Dear class of 2020,
You’ve been on my mind a lot lately.
(And just to be clear, I’m in the camp that believes people posting their senior pictures on Facebook probably doesn’t soften the blow of you missing your final experiences at school. No matter how well-meaning the gesture.)
But we can’t get away from the fact that you as high school seniors and college students are being impacted heavily by this. (And everyone on Facebook is doing their best to help.)
Instead of taking to social media, I took some time this week to study the info floating around about higher education. And I’ve tried to break it down from abstract news to actionable ideas for your life.
So here’s the low-down. 👇
87% of colleges are expecting a decrease in enrollment.
There were certainly challenges in higher ed before the coronavirus, and the pandemic has only made those challenges more noticeable. In addition, most colleges no longer offer in-person tours (something that highly impacts new student decisions.) And as overall fearfulness about the future grips the world, many people don’t want to make a multi-year, high-cost choice like college.
67% of college students are unsure they can finish their current college term.
The challenges associated with the economic decline we’ve seen mean that some students may be relied on by their families for income. Others may not even have the money they need for deposits, let alone what it takes to afford the cost of living during college.
69% of students say the coronavirus will affect their higher education finances.
Financial stability is a huge question for many students as 401K and 529 plans plummet and many lose their jobs. Many students will probably forego applying to their favorite college and opt for a lower-cost option.
Falling enrollment rates may increase your chances of getting into your dream college.
Forbes calls this the “coronavirus silver lining.” From the impact of applications decreasing to the certainty of less international students, schools will potentially accept more students on their waitlists.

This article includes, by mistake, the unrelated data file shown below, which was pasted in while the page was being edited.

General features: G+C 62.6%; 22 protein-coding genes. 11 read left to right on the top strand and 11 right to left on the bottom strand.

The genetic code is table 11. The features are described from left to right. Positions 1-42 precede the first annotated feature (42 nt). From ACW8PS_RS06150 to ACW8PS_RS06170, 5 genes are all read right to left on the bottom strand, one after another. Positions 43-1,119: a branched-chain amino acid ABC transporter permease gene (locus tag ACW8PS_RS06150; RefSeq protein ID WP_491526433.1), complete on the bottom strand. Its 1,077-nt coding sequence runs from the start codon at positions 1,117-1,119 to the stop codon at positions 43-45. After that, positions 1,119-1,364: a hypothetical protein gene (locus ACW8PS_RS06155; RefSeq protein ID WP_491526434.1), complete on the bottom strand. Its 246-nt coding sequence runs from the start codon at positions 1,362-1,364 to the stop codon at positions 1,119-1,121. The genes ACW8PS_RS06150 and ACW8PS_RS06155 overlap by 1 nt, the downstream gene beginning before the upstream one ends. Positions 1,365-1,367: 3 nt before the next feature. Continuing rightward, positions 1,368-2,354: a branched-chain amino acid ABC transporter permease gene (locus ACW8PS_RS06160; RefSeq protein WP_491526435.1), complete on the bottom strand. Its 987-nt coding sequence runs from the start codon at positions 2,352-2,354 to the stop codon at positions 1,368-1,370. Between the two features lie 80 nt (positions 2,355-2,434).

The change in the way colleges function may actually have a positive impact.
Think about it—everything else is online, and now education has been forced to reform its system to include more online learning options. The potential is high for this to open new avenues of learning, offering more affordable and more accessible opportunities for students!
Online education is full of opportunity.
Regardless of what happens with traditional higher education, more and more innovators are arising in the ed-tech space. There are hundreds of online tools available for both students and educators. Practically anything you need to successfully study online is already at your fingertips!
What does this mean for you?
One of the biggest changes is to the way many of us think about our futures. We’ve all been hit by a dose of reality: our best plans can change in a matter of weeks. So how can we possibly plan for 5-10 years in the future?
In light of this, here are a couple things you can do to build a great career regardless of pandemic, recession, or higher ed crisis:
1. Invest in recession-proof skills. Now more than ever, there’s a demand for young, talented professionals with skills that will adapt to any environment. A couple examples of skills like these that are always in demand are sales, copywriting, and content curation. Focus on learning these skills now, while you’re waiting on the verdict for the fall semester of school! I wrote about this in a previous newsletter in more detail.
2. Take a year completing some courses online. Take a gap year and postpone your college decision until later! Until then, Platforms like Coursera and Udemy offer affordable courses in almost any subject. (Even Youtube has great video courses on almost anything you want to learn!) Then take your skills a step further and create a project that showcases the skills you’ve built.
3. Take some time to work. If you’re sitting at home right now wondering what to do for the summer, I’d suggest going out and getting some work experience. Companies like Amazon and Walmart as well as other tech companies and grocery stores are still hiring. The advantage to working is that you’ll be making money while everything is uncertain.
4. Look into higher education alternatives. If you’re unable to pay for college, or if you’ve lost confidence entirely in the higher education system, consider trying an online bootcamp or another college alternative. Praxis exists for business careers. Lambda School for tech-related careers. And there are so many other programs out there, too.
In short, now’s not the time to mourn higher ed. It’s time to start building your career from the ground up!
Even though the future looks grim for higher education as a whole, it doesn’t have to be grim for you as an individual.
And my team and I want to help. Which is why we’re offering to jump on a quick, 15-minute call to help you navigate your next steps. Have questions? Just need some encouragement? Schedule a call with our team here!